“She’s not really playing that thing,” I whisper.

“Sshh,” he says, squeezing my hand as if to communicate “I know the fake trumpet is weird, but now is not the time. Let it go.”

But I can’t let it go. I am fully distracted now. My cousin Jed, who plays the bugle, had offered to play “Taps” at my dad’s funeral, saying it would be an honor. And I said it wasn’t necessary because the funeral home sent the Army my dad’s discharge papers and they notified us they would send someone to play the trumpet and provide a military burial.

Yet here is a woman in a mismatched uniform holding a toy trumpet an inch away from her lips as the speaker, which I can now see is hidden inside the plastic horn, plays a song that was selected with the press of a button. I am wondering what other songs the toy trumpet plays, and how funny it would be if she hit the wrong button and the trumpet started belting out “La Cucaracha” in the middle of the funeral. I smile and almost snort with laughter. Ryan pinches my arm again.

When the song finishes, the female cadet sets her fake plastic trumpet on the ground and steps towards the American flag draped over my father’s coffin and proceeds to carefully fold the flag with the help of her non-trumpet-playing colleague. When the folding is complete, the man holding the flag scans the crowd as though lost. And I realize he has no idea who the widow is that he is meant to present the flag to.

The cadet scans the crowd like a panicked child looking for his mother and, holding the neatly folded flag triangle, marches off in a random direction towards a woman who is most definitely not my mother.

A few polite onlookers cough and clear their throats while discreetly pointing towards the spot where my mother and I are standing. But the cadet continues marching forward, changing direction towards any woman holding a tissue. Eventually someone behind us whispers loudly, “Psst! Over here!” until the cadet turns his head and finally focuses his gaze on my mother. When he reaches my mother, he bows and presents the flag to her.

And this is what I woke up thinking about this morning.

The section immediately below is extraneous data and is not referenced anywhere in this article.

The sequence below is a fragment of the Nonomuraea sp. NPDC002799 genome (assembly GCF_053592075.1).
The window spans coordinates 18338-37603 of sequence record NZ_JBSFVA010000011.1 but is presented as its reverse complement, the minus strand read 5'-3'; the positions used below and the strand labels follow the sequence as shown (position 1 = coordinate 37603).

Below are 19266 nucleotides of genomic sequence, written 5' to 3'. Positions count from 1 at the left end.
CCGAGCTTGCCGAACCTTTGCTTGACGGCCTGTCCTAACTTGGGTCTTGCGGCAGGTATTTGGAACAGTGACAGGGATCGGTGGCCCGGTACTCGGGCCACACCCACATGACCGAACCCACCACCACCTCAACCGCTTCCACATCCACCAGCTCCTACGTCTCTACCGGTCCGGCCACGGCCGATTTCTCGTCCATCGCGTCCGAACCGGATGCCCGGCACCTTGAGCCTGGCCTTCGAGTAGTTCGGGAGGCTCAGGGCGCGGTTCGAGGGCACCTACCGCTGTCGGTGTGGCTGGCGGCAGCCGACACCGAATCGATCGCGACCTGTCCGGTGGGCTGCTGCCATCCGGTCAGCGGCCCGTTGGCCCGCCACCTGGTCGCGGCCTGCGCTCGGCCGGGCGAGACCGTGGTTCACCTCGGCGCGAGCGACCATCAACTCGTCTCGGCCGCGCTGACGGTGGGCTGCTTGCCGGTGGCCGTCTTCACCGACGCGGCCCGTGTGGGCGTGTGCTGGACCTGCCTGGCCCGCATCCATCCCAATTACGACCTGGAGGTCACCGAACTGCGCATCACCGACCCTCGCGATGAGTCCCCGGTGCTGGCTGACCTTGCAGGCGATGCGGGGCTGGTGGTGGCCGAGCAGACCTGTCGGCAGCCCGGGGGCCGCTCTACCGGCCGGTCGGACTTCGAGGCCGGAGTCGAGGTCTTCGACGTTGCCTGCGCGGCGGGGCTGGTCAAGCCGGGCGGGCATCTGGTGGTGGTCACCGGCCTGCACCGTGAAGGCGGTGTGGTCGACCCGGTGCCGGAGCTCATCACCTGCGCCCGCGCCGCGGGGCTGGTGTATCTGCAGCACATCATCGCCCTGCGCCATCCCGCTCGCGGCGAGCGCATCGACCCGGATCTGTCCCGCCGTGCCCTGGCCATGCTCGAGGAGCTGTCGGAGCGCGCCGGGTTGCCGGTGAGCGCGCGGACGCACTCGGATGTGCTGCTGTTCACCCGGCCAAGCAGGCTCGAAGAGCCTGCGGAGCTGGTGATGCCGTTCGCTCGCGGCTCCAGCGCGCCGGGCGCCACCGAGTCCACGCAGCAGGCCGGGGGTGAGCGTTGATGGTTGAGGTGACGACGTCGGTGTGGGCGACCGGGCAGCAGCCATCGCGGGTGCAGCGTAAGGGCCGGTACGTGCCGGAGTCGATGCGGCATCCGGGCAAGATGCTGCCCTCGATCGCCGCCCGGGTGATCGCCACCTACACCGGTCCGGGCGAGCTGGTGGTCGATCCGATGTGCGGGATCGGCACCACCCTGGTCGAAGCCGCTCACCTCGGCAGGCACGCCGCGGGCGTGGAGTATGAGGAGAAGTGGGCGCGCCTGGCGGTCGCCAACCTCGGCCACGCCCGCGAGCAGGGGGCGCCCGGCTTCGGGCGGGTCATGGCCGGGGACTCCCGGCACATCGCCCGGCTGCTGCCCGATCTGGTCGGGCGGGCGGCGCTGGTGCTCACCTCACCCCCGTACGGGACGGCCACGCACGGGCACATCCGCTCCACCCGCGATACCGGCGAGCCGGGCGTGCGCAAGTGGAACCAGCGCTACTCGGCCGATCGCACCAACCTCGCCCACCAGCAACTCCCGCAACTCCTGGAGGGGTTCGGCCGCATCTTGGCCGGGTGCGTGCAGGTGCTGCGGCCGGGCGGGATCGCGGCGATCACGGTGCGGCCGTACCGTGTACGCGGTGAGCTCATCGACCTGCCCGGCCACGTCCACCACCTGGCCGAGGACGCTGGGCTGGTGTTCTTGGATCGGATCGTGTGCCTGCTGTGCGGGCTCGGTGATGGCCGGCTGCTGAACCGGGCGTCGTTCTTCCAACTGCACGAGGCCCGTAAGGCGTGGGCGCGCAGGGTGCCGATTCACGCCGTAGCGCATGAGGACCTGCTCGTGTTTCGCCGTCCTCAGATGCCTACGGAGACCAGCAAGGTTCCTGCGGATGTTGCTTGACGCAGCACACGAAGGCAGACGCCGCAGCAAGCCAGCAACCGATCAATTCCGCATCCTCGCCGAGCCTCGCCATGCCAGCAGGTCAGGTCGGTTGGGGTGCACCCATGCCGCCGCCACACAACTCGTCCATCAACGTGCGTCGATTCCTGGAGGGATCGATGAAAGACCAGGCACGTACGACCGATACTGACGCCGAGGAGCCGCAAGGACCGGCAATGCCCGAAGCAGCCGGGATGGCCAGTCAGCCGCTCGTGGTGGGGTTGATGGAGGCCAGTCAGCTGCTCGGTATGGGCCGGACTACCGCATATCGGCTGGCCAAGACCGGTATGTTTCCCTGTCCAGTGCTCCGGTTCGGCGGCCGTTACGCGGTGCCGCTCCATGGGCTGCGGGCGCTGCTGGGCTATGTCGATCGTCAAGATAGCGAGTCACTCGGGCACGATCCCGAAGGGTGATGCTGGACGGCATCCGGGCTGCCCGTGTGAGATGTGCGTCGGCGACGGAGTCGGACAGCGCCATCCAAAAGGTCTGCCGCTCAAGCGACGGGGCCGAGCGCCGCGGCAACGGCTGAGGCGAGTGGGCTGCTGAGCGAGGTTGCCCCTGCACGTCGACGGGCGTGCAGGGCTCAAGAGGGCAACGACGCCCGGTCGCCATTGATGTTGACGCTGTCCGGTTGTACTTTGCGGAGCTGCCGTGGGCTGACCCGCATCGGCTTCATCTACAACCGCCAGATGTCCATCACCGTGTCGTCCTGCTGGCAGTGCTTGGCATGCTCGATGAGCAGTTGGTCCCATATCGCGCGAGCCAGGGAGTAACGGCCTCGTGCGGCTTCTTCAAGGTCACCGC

This Memorial Day holiday really snuck up on me this year and it was only yesterday that I remembered its significance. It startled me, like a polite friend clearing his throat to get my attention after a few minutes of watching me stare aimlessly off into space.

It is a sudden and unexpected reminder of the people I’ve lost over the last year and a half: my grandmother, my grandfather and, most recently, my father. And it’s also a nudge to remind me that I’ve been stuck in some sort of grieving limbo for the last month since my dad died, and maybe it’s time to start moving forward again. It’s time to start thinking about and planning the future again.

I thought after my dad’s funeral, after I had some closure on my grief, I could resume normal activity and return to working on the long list of things that needed doing, a list that continues to grow the closer we get to buying a new boat and embarking on an epic adventure sailing around the world.

But when we returned to Hideaway in St. Martin a few days after my dad’s funeral and started prepping the boat to sell her and take her on one last sailing journey to St. Barths, I found myself frequently drifting off, mid-task. Our days seemed to be full of normal, mundane jobs, like washing the boat, scrubbing the hull, dinghying to shore with our water jugs and shlepping 25 gallons at a time back to Hideaway to fill up her water tanks, an overly time-consuming job in St. Martin, where our anchorage is a 25-minute dinghy ride from any of the nearest docks.